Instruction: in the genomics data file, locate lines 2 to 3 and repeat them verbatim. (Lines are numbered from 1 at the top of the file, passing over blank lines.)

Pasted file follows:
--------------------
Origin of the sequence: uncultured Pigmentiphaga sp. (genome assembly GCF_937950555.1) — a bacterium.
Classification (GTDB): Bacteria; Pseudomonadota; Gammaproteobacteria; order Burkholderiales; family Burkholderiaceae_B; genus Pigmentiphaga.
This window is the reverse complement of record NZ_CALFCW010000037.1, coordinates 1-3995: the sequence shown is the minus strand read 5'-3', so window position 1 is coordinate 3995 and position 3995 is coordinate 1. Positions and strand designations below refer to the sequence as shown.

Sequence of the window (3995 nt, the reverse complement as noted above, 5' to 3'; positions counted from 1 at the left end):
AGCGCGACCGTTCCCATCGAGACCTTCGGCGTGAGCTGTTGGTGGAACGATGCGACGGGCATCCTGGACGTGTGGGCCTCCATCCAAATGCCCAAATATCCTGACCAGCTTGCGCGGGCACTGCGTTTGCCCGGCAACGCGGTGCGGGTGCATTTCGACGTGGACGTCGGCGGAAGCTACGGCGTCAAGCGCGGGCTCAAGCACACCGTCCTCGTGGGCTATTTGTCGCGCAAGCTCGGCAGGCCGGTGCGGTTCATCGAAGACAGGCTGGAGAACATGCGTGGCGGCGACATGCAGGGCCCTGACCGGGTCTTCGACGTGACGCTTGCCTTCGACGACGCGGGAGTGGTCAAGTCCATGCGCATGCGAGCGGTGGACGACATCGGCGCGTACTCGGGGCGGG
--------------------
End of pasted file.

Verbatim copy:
Classification (GTDB): Bacteria; Pseudomonadota; Gammaproteobacteria; order Burkholderiales; family Burkholderiaceae_B; genus Pigmentiphaga.
This window is the reverse complement of record NZ_CALFCW010000037.1, coordinates 1-3995: the sequence shown is the minus strand read 5'-3', so window position 1 is coordinate 3995 and position 3995 is coordinate 1. Positions and strand designations below refer to the sequence as shown.